We’ve selected ten of our favorite takes on how to make the practical work of parenting easier, less worrisome, and more fun. From learning how to let your child motivate themselves to being able to better negotiate with your spouse after baby to analyzing the data on breastfeeding, here they are!
The perfect read for anybody worried about the myriad of decisions that surround raising young kids. Oster, an economics professor whose work focuses on health, analyzes the data on issues such as breastfeeding, sleep training, allergies, and daycare to bust myths and, ultimately, dispel the guilt many new parents are prone to feeling. Why we love it: it offers the reassurance to parent in a way that suits *you* (and not the mom next door).
How Not To Hate Your Husband After Kids, by Jancee Dunn
The title might be slightly tongue-in-cheek, but this book tackles a very serious phenomenon: the heavy toll kids can take on a relationship—especially for women who find they are doing, unexpectedly, the lion’s share of child-related tasks. Part memoir but part self-help guide, Dunn digs deep into how to broach these thorny issues effectively with your partner, seeking advice from therapists and FBI negotiators alike. Why we love it: The changes a romantic relationship might undergo after a baby arrives are shocking; forewarned is forearmed.
Make sure your children have time together without you. Encourage their collective independence. Send them in pairs on “missions” in the grocery store or as a pack to the movies. Drop them off at mini-golf or the library. On vacation or at an airport challenge them to try something with each other, but without you. Remind them to look out for each other, and not just older after younger, either. Make sure they’re all in this together and, as they grow up, support any effort they make to stay that way. Read an excerpt from How To Be A Happier Parent here.
When kids feel that they are deeply loved even when they’re struggling, it builds resilience. Battling your child about due dates and lost work sheets invites school stress to take root at home. So instead of nagging, arguing, and constant reminding, we recommend repeating the mantra, “I love you too much to fight with you about your homework.” Read an excerpt from The Self-Driven Child here.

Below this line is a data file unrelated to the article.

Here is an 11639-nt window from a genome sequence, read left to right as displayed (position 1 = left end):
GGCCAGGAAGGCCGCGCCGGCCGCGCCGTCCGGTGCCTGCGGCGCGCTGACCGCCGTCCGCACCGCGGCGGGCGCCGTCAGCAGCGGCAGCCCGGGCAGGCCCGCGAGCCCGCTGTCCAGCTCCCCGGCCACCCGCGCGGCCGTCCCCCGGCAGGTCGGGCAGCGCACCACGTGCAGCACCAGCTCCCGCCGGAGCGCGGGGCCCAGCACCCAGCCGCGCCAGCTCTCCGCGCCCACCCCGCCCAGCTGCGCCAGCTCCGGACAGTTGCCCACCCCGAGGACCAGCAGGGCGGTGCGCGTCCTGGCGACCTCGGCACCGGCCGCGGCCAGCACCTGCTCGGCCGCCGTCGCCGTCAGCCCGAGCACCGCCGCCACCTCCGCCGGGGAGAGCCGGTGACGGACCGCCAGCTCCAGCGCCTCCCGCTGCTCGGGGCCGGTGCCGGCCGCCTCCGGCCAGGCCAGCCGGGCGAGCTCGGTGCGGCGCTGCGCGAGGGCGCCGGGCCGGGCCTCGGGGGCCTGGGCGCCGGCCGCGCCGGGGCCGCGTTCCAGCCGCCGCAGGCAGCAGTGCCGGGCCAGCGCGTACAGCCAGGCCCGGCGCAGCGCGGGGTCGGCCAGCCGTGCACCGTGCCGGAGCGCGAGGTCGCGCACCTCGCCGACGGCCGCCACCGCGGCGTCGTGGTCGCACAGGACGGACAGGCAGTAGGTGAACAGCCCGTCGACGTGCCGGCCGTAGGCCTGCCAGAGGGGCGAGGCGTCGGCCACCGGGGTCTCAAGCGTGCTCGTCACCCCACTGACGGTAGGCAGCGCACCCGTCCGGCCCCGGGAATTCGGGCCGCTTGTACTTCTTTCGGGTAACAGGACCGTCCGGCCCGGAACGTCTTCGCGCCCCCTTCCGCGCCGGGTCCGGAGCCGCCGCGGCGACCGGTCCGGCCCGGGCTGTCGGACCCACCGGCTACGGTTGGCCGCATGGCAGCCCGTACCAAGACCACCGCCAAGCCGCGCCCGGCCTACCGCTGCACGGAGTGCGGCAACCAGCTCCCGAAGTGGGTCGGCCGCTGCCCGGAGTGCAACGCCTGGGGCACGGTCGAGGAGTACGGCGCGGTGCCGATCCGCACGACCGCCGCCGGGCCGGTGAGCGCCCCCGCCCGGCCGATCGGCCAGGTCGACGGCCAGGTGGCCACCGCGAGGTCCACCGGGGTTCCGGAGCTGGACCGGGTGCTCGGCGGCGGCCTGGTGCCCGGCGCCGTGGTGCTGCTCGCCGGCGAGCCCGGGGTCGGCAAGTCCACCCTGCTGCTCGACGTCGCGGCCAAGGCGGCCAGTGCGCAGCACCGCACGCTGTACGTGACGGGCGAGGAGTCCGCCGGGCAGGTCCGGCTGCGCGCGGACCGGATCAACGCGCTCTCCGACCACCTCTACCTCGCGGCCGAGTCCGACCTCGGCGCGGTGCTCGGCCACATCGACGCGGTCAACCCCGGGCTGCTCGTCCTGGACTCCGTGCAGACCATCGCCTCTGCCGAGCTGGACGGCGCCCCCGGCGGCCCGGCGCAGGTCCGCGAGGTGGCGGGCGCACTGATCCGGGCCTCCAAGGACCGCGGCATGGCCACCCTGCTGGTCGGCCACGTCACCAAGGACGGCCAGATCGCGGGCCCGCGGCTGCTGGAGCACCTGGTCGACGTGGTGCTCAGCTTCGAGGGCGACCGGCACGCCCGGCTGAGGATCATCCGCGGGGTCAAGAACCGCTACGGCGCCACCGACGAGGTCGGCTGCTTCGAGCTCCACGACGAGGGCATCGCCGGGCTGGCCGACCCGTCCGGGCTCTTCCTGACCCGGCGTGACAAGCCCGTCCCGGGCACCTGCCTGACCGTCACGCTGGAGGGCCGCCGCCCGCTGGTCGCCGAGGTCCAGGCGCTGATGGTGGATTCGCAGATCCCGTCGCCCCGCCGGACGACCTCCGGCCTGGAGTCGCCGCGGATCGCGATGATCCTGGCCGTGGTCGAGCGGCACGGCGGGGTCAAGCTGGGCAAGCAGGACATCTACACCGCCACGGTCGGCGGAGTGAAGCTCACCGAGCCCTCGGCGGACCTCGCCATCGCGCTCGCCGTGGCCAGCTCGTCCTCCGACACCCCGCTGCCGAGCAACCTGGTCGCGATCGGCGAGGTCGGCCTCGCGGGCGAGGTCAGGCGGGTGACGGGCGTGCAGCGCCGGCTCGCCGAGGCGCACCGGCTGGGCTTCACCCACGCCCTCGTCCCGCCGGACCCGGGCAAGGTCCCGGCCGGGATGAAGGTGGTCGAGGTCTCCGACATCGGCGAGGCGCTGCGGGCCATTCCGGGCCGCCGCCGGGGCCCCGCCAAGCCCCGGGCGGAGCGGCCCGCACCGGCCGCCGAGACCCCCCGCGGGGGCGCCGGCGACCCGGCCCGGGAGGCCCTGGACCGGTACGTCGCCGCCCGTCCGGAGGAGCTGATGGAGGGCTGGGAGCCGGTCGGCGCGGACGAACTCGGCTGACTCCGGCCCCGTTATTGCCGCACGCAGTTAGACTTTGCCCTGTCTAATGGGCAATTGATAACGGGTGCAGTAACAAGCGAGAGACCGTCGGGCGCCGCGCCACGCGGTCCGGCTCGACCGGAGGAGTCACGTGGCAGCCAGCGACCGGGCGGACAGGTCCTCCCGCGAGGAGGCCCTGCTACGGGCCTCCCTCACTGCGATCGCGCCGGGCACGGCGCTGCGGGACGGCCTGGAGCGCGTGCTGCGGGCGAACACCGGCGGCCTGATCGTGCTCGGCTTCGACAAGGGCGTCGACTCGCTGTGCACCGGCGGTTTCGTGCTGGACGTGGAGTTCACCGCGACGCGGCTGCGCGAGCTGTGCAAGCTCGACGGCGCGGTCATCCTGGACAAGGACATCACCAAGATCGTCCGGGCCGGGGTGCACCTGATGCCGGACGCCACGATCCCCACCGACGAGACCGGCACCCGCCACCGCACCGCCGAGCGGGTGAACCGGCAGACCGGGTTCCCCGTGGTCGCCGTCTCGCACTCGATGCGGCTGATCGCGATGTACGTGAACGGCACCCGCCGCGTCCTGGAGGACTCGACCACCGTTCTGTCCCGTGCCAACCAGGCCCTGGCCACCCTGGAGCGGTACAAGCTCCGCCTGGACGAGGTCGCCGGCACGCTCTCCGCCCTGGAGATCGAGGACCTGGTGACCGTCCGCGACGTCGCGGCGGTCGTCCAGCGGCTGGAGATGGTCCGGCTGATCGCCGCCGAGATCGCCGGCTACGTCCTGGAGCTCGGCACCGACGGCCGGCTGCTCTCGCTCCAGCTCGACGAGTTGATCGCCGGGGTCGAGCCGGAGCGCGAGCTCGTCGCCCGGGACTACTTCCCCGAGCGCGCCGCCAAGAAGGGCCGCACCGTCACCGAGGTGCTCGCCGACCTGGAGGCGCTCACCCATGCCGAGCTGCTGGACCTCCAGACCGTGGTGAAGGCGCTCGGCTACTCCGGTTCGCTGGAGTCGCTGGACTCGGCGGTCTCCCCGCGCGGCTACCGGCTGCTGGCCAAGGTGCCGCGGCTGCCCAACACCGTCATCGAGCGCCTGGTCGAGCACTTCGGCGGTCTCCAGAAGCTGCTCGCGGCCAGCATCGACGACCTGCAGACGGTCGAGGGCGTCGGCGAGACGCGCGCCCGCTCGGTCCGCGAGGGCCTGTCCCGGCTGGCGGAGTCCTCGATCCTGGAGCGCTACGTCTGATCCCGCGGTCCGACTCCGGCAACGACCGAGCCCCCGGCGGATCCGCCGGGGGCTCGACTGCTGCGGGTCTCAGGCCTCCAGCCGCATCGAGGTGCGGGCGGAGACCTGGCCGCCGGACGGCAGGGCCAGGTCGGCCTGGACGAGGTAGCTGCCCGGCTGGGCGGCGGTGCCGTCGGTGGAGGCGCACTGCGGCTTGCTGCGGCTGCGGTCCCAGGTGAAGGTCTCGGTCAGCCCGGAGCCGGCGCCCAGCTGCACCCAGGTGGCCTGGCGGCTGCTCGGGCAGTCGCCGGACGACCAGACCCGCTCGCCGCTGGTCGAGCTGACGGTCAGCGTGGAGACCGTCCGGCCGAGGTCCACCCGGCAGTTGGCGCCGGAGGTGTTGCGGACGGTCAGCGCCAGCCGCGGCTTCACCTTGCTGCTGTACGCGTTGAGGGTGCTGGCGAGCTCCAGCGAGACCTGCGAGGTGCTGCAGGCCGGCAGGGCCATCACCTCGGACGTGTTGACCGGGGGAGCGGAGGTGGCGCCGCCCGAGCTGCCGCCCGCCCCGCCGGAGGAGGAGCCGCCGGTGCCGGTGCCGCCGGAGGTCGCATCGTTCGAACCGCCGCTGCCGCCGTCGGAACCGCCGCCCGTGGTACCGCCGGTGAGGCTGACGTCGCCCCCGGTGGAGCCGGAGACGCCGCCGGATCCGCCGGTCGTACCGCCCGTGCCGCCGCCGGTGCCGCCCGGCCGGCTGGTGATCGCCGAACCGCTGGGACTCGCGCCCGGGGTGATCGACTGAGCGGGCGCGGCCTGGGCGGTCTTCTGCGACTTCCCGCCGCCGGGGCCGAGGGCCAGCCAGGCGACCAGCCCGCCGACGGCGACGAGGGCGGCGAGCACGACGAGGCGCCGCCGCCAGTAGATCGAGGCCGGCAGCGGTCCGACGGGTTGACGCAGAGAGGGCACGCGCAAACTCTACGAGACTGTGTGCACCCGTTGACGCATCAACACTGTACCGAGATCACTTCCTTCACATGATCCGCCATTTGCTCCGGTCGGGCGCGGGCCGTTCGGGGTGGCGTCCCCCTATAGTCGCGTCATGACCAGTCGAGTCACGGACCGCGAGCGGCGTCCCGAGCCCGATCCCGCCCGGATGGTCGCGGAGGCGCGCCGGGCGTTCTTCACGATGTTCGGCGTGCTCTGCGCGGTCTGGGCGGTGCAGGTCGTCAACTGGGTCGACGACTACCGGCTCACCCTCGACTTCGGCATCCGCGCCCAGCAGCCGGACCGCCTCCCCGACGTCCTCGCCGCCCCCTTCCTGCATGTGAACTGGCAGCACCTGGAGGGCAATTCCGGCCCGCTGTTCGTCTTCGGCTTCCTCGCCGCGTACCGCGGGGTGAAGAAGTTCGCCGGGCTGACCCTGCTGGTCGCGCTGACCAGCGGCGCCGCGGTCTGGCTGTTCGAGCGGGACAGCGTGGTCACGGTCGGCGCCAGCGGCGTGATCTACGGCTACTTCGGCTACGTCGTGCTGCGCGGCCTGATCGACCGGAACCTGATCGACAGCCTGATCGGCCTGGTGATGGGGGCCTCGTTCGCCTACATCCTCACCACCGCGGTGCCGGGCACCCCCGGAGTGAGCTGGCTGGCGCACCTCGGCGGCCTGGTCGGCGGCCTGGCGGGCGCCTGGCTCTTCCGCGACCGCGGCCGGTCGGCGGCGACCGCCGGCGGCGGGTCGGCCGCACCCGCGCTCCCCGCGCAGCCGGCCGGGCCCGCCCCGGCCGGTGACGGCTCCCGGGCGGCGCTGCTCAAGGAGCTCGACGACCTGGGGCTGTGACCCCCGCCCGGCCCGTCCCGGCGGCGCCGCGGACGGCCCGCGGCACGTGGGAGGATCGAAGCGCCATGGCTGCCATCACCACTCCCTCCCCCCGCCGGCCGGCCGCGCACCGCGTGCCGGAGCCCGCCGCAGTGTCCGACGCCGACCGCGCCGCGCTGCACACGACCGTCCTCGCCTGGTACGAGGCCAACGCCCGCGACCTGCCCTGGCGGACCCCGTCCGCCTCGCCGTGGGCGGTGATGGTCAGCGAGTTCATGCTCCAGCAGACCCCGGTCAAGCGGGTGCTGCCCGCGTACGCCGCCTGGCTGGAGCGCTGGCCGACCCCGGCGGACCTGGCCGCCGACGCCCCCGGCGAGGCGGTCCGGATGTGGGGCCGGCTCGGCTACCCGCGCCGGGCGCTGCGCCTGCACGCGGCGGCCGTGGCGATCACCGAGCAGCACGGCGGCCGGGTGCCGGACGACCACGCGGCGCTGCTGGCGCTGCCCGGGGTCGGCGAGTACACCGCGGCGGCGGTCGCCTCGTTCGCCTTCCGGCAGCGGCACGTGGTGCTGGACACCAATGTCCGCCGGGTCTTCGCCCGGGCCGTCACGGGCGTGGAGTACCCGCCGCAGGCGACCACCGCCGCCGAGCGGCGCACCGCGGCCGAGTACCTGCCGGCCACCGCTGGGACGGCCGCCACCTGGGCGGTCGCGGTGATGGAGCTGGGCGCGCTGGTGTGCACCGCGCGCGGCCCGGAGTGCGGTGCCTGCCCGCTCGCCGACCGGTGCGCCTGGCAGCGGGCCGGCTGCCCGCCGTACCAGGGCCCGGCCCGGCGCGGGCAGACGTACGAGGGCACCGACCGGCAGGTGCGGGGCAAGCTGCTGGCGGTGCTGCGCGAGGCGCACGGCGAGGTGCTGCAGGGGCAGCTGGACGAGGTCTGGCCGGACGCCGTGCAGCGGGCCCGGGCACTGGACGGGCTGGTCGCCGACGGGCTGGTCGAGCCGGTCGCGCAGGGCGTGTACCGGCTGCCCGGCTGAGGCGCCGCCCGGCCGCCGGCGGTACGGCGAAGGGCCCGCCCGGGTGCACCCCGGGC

A straightforward, hands-on
Imagine a warm and nurturing 30-year childcare veteran holding your hand through the first few months of new parenthood. This is Connie Simpson, the adored baby nurse and nanny to the stars who in her new book, The Nanny Connie Way, offers the kind of useful, straightforward guidance we wish we had when becoming a first-time mom. See Motherwell’s author Q&A with Connie Simpson here.
Your son is not lazy. His brain is still developing; he is searching for manhood, worried about his future, and in need of greater autonomy, more accountability, and the freedom to fail. In time, you will learn to ask different questions, listen more closely to his answers, and give him the trust he needs, so he can begin to believe in himself. Read an excerpt from He’s Not Lazy here.
New parents face an onslaught of contradictory information these days about how best to raise their kids. As laypeople, it’s very difficult to sift through the evidence and figure out what’s hype and what’s fact—especially with the internet heralding one scientific study after another. Callahan’s book is invaluable for doing this work for us: illuminating the science behind the hard parenting questions, e.g. breastfeeding and sleep training, in a manner that is balanced, thoughtful and reassuring.
The goal isn’t to lecture your children so that they never make a mistake, but to kick-start their critical thinking by asking them questions, drawing out information. The goal is to have a strong relationship and to encourage your children toward independence. That way, they’ll see you as a resource rather than an obstacle. Read an excerpt from The Good News About bad Behavior here.
A smart and systematic examination of the female transition from childhood to adolescence. As a clinical psychologist with a specialty in teenage girls, Damour sees predictable patterns in how they develop. Isolating seven distinct “strands” of growth, the book is full of sound, practical advice about how to parent through the “normal” issues tween and teen girls struggle with, such as harnessing their emotions and rejecting authority. But it also lets you know when it’s time to worry.
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